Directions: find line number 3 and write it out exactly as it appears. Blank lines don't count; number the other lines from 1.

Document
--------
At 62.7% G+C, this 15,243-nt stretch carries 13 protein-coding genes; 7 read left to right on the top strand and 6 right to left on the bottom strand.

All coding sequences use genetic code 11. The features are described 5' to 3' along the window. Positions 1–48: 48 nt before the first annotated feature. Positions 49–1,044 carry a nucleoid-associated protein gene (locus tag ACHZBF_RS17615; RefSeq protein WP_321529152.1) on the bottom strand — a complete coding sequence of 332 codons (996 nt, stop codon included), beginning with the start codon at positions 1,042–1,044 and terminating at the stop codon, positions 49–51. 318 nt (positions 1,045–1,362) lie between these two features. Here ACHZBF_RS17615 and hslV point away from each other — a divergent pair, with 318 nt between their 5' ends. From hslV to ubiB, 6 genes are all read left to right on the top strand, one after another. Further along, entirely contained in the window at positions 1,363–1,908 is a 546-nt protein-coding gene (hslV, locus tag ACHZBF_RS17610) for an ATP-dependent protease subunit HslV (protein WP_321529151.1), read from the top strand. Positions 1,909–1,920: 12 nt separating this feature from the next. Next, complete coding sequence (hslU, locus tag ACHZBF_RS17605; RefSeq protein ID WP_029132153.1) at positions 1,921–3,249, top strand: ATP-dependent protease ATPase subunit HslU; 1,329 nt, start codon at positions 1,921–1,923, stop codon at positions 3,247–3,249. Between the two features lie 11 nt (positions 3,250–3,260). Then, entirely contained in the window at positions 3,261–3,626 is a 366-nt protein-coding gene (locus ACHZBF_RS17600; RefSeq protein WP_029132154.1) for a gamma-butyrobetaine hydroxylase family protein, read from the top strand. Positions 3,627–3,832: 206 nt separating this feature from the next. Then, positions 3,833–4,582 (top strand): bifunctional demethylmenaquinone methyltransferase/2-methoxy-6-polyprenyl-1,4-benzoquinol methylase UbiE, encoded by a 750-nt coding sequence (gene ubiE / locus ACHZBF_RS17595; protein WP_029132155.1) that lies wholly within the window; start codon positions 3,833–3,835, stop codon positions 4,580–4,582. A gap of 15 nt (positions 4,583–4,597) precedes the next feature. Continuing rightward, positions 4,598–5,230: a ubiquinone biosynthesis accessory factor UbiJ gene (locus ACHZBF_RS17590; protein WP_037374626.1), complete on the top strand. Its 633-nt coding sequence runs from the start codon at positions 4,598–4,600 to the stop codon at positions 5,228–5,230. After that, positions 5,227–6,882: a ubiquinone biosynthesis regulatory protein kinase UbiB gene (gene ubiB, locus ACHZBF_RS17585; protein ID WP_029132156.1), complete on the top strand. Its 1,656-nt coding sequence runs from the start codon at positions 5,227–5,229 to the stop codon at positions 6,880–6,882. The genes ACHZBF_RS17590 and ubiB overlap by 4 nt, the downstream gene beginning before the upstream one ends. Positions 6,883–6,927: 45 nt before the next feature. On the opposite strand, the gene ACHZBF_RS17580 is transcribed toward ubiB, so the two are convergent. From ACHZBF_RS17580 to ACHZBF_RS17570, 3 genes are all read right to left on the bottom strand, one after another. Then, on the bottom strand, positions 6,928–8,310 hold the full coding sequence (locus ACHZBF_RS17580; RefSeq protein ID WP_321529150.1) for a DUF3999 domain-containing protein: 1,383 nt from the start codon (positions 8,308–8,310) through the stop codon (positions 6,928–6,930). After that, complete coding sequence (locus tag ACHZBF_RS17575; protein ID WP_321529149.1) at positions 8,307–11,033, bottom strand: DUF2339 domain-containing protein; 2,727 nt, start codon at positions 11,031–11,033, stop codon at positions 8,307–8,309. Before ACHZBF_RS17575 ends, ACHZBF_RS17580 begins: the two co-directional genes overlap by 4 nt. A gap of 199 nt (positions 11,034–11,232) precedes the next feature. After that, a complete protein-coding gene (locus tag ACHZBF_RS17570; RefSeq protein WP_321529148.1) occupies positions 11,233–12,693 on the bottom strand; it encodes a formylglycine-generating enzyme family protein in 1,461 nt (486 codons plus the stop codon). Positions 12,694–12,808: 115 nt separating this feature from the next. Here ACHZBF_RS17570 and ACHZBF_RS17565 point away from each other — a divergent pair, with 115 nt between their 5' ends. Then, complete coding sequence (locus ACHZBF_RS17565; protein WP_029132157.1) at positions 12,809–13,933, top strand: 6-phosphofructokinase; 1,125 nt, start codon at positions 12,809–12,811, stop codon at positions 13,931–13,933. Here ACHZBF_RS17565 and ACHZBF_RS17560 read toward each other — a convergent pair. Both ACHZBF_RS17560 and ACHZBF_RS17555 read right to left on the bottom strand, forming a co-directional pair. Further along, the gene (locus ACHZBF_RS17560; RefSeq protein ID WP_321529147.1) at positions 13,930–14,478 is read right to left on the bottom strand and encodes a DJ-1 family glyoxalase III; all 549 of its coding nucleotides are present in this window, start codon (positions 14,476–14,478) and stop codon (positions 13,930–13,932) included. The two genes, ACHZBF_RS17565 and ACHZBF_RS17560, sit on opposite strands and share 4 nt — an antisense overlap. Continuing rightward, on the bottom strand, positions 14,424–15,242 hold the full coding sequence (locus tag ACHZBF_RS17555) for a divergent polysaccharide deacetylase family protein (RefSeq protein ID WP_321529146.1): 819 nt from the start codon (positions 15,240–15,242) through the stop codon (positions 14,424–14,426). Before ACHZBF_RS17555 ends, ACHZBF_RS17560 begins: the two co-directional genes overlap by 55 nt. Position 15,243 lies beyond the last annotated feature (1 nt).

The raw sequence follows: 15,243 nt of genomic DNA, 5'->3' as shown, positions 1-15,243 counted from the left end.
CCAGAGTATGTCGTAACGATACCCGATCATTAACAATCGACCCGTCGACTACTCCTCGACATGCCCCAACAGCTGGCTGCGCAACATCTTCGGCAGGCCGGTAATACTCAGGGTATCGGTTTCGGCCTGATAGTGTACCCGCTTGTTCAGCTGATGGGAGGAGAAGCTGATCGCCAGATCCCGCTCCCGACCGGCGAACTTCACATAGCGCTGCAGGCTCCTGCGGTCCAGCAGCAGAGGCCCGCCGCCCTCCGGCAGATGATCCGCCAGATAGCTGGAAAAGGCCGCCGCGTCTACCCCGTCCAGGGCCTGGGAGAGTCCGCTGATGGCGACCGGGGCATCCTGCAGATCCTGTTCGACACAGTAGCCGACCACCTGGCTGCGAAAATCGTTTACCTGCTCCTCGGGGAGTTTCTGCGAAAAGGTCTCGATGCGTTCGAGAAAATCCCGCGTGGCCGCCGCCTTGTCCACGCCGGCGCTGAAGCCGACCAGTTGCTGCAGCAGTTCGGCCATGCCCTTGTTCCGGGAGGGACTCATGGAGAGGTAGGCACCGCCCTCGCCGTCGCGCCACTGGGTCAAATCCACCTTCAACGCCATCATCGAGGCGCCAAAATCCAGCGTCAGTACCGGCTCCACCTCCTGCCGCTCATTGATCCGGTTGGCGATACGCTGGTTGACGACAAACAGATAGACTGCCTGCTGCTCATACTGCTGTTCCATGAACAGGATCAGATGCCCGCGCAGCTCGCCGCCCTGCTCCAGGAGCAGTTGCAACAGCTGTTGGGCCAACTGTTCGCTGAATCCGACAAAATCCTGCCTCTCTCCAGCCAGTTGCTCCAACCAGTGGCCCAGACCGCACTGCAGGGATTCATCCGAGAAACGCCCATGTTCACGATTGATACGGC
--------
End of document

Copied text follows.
The raw sequence follows: 15,243 nt of genomic DNA, 5'->3' as shown, positions 1-15,243 counted from the left end.